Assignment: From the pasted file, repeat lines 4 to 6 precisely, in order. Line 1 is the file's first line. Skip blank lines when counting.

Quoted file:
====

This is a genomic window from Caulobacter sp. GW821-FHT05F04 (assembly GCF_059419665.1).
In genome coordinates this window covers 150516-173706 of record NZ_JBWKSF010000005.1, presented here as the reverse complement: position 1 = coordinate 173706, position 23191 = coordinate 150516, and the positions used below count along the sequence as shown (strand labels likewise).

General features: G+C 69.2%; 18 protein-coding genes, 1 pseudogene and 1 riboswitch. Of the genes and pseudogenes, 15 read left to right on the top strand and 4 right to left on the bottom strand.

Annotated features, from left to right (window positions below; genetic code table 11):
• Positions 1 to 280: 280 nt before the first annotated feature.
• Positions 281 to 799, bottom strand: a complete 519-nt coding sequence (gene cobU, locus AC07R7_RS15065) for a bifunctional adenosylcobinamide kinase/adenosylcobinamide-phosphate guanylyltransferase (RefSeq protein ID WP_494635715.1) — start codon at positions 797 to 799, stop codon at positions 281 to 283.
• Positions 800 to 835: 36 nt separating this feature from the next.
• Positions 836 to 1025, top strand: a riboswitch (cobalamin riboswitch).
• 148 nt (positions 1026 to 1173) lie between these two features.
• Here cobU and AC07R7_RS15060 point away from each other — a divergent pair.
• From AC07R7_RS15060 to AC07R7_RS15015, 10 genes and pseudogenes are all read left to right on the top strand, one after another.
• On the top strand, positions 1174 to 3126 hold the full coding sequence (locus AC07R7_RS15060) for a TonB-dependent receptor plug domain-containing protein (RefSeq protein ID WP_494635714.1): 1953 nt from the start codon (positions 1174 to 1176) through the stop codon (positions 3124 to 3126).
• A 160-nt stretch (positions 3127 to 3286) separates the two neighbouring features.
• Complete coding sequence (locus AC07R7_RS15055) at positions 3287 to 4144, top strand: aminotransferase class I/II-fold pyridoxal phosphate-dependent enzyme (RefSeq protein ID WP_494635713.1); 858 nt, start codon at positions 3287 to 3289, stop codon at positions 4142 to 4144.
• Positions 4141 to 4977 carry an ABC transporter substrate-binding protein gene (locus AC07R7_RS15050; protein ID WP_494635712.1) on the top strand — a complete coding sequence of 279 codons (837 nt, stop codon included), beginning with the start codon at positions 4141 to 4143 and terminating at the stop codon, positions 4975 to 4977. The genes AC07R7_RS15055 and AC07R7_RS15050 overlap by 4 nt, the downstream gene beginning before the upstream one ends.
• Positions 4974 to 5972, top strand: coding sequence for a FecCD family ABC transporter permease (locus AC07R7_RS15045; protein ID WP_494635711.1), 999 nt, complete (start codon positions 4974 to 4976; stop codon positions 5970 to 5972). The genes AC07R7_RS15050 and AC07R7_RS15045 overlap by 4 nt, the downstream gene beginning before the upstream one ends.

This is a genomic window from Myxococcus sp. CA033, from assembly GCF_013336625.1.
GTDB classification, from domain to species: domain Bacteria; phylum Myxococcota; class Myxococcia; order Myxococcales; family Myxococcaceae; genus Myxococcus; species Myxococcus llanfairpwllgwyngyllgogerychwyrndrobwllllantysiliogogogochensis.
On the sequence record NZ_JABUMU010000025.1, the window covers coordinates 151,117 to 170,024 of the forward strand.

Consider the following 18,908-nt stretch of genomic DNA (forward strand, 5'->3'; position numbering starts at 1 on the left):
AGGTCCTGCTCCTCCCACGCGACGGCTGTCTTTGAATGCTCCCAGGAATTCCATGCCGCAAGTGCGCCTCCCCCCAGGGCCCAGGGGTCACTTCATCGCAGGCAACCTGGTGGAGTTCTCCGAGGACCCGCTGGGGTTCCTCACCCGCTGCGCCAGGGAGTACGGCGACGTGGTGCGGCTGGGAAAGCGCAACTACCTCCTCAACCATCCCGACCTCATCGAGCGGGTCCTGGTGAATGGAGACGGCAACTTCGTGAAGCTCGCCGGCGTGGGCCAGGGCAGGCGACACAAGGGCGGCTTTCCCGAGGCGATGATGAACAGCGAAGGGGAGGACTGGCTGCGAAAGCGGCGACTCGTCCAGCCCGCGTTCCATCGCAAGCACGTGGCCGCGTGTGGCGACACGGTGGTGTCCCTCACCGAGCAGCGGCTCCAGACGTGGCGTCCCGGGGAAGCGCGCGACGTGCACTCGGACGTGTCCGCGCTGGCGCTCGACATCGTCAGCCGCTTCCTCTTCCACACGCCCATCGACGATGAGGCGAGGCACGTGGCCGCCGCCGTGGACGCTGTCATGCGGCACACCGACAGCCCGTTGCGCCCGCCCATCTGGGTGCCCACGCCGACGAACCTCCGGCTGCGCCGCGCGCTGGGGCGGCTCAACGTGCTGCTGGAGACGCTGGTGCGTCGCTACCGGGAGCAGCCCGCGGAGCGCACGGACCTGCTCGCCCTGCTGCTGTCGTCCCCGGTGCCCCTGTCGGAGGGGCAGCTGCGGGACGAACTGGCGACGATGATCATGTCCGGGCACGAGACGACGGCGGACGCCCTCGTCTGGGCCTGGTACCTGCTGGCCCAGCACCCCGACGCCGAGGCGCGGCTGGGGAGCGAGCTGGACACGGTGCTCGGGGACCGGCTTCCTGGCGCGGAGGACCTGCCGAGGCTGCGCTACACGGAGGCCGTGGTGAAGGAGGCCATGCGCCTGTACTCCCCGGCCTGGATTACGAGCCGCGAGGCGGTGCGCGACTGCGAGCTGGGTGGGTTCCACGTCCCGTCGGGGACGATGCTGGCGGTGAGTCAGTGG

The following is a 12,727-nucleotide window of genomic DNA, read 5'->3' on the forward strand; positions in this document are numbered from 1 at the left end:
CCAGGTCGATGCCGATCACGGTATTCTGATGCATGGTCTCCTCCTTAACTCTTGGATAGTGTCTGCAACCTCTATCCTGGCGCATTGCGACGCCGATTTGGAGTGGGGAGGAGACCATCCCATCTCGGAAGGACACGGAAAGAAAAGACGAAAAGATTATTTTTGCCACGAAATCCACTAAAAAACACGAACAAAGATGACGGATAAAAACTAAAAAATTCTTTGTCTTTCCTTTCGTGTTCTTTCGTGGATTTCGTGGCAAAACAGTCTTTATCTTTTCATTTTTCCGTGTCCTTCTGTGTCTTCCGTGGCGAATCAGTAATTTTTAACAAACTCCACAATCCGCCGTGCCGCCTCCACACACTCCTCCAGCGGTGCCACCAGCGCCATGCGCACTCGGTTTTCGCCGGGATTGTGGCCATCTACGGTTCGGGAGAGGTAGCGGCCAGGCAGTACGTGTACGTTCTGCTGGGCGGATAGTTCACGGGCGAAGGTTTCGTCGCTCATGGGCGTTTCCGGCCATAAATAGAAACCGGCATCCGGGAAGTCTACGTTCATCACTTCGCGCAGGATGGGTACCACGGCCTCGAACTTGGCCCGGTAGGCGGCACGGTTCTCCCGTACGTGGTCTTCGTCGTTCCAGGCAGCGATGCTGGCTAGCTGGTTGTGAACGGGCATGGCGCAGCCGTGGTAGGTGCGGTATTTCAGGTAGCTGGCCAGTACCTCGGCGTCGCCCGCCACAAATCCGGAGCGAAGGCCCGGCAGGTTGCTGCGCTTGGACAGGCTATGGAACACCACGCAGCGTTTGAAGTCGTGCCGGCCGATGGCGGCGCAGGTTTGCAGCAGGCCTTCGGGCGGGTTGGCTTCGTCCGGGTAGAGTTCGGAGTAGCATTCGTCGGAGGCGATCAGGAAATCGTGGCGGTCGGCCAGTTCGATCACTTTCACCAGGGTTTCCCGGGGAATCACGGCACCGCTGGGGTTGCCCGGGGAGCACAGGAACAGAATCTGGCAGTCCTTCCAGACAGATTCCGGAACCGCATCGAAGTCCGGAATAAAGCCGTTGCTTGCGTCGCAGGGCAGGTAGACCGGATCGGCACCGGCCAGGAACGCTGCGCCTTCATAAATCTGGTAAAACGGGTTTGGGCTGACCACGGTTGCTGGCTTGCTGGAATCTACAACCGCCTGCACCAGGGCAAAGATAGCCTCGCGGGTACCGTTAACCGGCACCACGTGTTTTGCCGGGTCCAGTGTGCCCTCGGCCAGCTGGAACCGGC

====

Annotated features, from left to right (window positions below; genetic code table 11):
• Positions 1 to 280: 280 nt before the first annotated feature.
• Positions 281 to 799, bottom strand: a complete 519-nt coding sequence (gene cobU, locus AC07R7_RS15065) for a bifunctional adenosylcobinamide kinase/adenosylcobinamide-phosphate guanylyltransferase (RefSeq protein ID WP_494635715.1) — start codon at positions 797 to 799, stop codon at positions 281 to 283.